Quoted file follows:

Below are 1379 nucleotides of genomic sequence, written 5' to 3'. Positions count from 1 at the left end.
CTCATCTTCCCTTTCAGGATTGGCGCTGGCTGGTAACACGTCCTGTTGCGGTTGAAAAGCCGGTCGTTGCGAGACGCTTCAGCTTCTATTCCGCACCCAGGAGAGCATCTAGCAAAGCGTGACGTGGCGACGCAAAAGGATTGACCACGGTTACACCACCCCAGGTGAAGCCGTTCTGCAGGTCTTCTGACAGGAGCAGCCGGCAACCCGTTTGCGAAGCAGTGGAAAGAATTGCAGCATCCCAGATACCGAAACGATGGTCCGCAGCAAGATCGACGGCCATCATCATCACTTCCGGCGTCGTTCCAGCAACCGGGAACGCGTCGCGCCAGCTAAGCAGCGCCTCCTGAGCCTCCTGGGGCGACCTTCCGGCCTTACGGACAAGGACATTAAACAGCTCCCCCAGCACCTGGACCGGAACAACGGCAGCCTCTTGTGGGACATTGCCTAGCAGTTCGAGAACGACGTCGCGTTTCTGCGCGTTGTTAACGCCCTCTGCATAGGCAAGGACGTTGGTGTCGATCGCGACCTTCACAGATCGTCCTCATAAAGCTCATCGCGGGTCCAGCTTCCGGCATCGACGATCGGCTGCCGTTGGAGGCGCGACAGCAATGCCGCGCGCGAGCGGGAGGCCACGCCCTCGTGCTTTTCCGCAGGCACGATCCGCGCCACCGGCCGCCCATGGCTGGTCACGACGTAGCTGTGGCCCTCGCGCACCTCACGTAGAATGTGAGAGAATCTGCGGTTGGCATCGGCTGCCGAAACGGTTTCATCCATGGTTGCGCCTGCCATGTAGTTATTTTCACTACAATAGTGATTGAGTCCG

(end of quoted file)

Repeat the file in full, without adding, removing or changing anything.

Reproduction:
Below are 1379 nucleotides of genomic sequence, written 5' to 3'. Positions count from 1 at the left end.
CTCATCTTCCCTTTCAGGATTGGCGCTGGCTGGTAACACGTCCTGTTGCGGTTGAAAAGCCGGTCGTTGCGAGACGCTTCAGCTTCTATTCCGCACCCAGGAGAGCATCTAGCAAAGCGTGACGTGGCGACGCAAAAGGATTGACCACGGTTACACCACCCCAGGTGAAGCCGTTCTGCAGGTCTTCTGACAGGAGCAGCCGGCAACCCGTTTGCGAAGCAGTGGAAAGAATTGCAGCATCCCAGATACCGAAACGATGGTCCGCAGCAAGATCGACGGCCATCATCATCACTTCCGGCGTCGTTCCAGCAACCGGGAACGCGTCGCGCCAGCTAAGCAGCGCCTCCTGAGCCTCCTGGGGCGACCTTCCGGCCTTACGGACAAGGACATTAAACAGCTCCCCCAGCACCTGGACCGGAACAACGGCAGCCTCTTGTGGGACATTGCCTAGCAGTTCGAGAACGACGTCGCGTTTCTGCGCGTTGTTAACGCCCTCTGCATAGGCAAGGACGTTGGTGTCGATCGCGACCTTCACAGATCGTCCTCATAAAGCTCATCGCGGGTCCAGCTTCCGGCATCGACGATCGGCTGCCGTTGGAGGCGCGACAGCAATGCCGCGCGCGAGCGGGAGGCCACGCCCTCGTGCTTTTCCGCAGGCACGATCCGCGCCACCGGCCGCCCATGGCTGGTCACGACGTAGCTGTGGCCCTCGCGCACCTCACGTAGAATGTGAGAGAATCTGCGGTTGGCATCGGCTGCCGAAACGGTTTCATCCATGGTTGCGCCTGCCATGTAGTTATTTTCACTACAATAGTGATTGAGTCCG